Sunday, August 05, 2012

road trip!

I sit here in my little Ryokan room in a town on the west coast of Japan called Tsuruoka. It's been a long, hot, tiring but rewarding day. 
Road trip! I left my little apartment in Ichinoseki just before 10am and was on the road navigating thanks to google maps -  not too bad but not great - my way through to Yamagata Prefecture. The mercury at one point in the mid to high thirties, my little car may struggle to get up hills but I was thankful for the quality air conditioning! The route across the country was simple enough, and after the first 30km or so the roads cleared up and despite only being one lane I was able to move at a decent, if not lightning-quick pace.
lake near where the car was parked.
I traveled on the smaller roads, but made good time. It was a pretty journey and interesting.The roads mostly sat in valleys next to rivers. The quality of the free roads here though is a bit poor to be honest. Lots of make-shift repair jobs and thus many roads were like patchwork quilts, and not so smooth. Naturally very windy, I could really appreciate that I was on one of the world's youngest countries. Extremely mountainous because everything had been pushed up from below without the time to flatten out. The roads had snow barriers alongside, far from needed in August, but essential in 6 months I'm sure. Every little bit of flat land is used for rice or corn. Or maybe wheat. I am still yet to see a farm animal like a cow or sheep in Japan. They are hiding somewhere.
It was time for a stop. One of the main plans for this trip was to see a couple (at least) of the three sacred peaks in Yamagata Prefecture known as 'Dewa Sanzan'. Today I thought I would get in the smallest - Harugo-san, at 414 metres. I came to a camping ground at its base, and then a sort of information centre. The signage was poor, but I followed a small sign at the rear of the camping ground (which I'd walked back to up and down a steep hill) and through the forest I went.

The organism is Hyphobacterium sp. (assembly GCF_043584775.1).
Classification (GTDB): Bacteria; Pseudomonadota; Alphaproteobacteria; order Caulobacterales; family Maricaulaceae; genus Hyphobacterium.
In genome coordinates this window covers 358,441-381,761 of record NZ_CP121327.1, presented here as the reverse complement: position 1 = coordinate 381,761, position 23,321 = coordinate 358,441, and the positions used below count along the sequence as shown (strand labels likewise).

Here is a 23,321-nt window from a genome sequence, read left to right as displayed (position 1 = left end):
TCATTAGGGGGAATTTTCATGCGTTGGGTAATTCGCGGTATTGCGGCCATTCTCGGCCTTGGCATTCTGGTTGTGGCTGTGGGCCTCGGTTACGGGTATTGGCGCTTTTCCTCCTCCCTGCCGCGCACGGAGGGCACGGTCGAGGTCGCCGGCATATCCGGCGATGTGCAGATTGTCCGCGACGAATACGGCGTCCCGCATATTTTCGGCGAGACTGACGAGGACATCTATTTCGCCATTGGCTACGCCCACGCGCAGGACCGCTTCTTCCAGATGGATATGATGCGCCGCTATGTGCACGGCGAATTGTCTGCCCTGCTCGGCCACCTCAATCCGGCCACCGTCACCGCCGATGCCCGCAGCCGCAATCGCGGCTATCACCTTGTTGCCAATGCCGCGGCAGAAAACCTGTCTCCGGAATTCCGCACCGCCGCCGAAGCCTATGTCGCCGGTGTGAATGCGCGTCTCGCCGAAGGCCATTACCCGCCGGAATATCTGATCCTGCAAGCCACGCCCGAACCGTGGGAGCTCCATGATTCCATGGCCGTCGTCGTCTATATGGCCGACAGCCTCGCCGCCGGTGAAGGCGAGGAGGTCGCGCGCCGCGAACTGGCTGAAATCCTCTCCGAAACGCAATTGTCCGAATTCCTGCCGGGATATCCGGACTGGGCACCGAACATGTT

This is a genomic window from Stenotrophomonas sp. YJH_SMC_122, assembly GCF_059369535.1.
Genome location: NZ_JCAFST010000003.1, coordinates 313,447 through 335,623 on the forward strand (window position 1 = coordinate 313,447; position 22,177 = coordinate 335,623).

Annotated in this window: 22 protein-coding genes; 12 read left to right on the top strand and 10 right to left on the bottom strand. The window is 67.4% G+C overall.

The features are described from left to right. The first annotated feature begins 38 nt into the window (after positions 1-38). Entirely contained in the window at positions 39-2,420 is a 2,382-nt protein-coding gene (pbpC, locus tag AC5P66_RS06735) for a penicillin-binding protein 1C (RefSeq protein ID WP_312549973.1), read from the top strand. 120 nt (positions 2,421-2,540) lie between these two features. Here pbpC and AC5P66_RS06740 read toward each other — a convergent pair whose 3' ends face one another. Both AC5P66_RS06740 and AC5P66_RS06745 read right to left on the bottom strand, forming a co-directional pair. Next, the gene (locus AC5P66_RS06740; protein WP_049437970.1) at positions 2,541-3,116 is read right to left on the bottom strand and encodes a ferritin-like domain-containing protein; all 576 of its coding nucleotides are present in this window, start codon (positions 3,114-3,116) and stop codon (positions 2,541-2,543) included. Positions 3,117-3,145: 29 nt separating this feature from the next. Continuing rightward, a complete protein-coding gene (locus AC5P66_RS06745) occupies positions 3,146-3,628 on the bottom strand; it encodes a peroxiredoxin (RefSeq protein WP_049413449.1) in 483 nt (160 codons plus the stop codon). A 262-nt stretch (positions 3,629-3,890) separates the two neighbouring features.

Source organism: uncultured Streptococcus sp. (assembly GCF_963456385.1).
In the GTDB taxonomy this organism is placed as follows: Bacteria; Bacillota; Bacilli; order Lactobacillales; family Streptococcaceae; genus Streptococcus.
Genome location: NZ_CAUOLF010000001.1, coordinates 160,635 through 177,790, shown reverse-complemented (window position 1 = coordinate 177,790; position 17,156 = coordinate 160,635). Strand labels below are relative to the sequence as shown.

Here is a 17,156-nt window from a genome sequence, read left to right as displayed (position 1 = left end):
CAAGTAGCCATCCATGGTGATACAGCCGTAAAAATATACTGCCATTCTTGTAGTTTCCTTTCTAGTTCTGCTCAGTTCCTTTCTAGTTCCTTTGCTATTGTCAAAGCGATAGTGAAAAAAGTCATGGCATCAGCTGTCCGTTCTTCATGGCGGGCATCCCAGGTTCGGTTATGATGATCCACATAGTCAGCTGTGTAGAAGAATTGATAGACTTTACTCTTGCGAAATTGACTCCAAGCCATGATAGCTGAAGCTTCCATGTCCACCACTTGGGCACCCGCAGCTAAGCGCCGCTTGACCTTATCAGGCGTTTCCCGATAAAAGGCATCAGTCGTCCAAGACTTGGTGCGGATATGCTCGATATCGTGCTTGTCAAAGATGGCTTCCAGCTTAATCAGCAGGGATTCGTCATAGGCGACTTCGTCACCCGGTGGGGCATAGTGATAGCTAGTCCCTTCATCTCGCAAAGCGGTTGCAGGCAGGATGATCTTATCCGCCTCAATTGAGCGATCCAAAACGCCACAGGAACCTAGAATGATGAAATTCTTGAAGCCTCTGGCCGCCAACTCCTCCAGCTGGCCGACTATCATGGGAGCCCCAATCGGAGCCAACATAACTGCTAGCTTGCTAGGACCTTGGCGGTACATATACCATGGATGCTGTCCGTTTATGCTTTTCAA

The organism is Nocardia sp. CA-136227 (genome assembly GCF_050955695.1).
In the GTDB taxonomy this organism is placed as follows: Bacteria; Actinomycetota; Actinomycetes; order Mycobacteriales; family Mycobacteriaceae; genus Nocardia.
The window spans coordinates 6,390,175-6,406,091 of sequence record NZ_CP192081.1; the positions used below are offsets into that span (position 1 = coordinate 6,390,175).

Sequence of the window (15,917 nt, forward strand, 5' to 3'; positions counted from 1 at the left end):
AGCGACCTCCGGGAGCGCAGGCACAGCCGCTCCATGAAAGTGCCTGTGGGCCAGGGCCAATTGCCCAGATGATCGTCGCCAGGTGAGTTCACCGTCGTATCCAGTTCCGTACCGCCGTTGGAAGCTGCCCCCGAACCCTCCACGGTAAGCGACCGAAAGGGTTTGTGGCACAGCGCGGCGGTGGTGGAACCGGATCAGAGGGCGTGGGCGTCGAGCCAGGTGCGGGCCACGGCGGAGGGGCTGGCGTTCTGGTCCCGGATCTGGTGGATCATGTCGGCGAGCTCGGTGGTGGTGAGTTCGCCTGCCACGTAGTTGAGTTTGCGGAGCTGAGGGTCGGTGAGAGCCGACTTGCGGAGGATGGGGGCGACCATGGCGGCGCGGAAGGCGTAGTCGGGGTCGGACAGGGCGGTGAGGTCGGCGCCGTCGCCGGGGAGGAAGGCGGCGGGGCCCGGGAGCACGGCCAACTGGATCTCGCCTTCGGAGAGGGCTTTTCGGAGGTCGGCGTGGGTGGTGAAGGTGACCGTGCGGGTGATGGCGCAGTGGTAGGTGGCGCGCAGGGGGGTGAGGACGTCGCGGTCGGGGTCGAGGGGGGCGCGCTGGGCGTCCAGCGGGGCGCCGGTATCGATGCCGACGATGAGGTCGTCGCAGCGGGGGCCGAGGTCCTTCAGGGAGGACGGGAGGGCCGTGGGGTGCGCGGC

It's dense, almost jungle-like in these parts. Alive with insects of all types, the path was pretty average. I read about the path, there were supposed to be loads of people on it. Not a one. Oh Andrew, you did something wrong! Well, the sign said Mt Harugo.
And indeed I ended up in the right place. Seems I didn't START from the right place. I crossed a toll road and followed another path. I was hot and sweaty and it had been over an hour, but I was there. An interesting small museum, many temples, a functioning monastery,  souvenir shops and quite a few people. Very interesting place. Beautiful buildings. I found the correct path and decided to take it back down.
Shrines at Harugo-san
 It was darned steep, and still quite a few coming up. Well patronised, completely made out of stone - no good for the ol' legs. It went on and on and I soon realised - it must have gone down further than I hiked up! Near the end of the path was a beautiful bridge and a five-pillared pagoda - never go out of fashion those. I walked up a hill at the end, but it took a long time to get down, and I feared it was no where near I parked my car.
Main temple at Harugo-san
 I was right! Harugo village is where I found myself! That's where I should have started from. In fact I was told at the information centre I was now 10km from where I had parked my car! What? How was that possible? I thought I had walked 4-5km max. If I'd started there I could have got a decent map with English, but no I had to take the hard route!
Luckily, I was told by the very kind man at the information centre, there was a bus that went past the camping ground. I waited. The bus turned up but said 'end of the line'. Only in winter does it do that route in the afternoon! Woah! But instantly the INCREDIBLY kind man offered me a lift.
The path down (and up to) Harugo-san. 
 Wherever you go you will find kindness, that's one thing I've learnt from my travels. Back to the car, and onto Tsuruoka. This was a great day. Adventure, friendliness, a bit of exercise! Harugo is a bit of a pilgrimage. The three peaks each have their importance - Harugo represents birth, but most pilgrims only make it to Harugo, the other two are much harder to get to and can only be reached in the Summer months. Many pilgrims dress in white. It was a very interesting day. Tomorrow - well you can find out more about tomorrow, tomorrow!
another pagoda to the power of five

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